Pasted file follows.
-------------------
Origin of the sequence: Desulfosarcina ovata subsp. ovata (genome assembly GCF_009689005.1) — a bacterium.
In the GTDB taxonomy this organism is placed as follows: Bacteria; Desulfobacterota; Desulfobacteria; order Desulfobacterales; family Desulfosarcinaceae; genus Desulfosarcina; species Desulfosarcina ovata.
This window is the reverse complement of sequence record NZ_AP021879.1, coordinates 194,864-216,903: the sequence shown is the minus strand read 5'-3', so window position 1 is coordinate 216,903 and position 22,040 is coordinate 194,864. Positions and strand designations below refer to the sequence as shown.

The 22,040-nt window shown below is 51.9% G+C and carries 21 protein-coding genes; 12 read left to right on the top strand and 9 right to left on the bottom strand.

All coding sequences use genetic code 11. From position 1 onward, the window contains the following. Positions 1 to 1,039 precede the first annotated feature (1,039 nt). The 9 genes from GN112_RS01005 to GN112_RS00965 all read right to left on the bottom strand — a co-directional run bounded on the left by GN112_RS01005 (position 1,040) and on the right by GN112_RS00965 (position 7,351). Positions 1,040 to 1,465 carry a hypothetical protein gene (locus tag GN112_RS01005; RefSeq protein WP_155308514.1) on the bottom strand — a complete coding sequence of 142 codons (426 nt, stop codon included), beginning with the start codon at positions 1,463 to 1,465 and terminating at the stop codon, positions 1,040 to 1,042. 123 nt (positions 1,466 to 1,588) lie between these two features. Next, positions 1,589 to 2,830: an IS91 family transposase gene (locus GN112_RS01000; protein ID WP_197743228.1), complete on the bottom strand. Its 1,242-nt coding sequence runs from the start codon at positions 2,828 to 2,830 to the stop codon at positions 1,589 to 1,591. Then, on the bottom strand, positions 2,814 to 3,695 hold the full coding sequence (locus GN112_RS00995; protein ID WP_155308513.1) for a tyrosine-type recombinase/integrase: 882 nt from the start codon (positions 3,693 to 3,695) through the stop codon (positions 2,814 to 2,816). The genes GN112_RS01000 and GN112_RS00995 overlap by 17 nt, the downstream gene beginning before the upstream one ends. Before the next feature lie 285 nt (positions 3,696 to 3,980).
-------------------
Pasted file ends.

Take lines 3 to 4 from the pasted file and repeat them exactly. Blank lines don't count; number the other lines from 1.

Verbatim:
This window is the reverse complement of sequence record NZ_AP021879.1, coordinates 194,864-216,903: the sequence shown is the minus strand read 5'-3', so window position 1 is coordinate 216,903 and position 22,040 is coordinate 194,864. Positions and strand designations below refer to the sequence as shown.

The 22,040-nt window shown below is 51.9% G+C and carries 21 protein-coding genes; 12 read left to right on the top strand and 9 right to left on the bottom strand.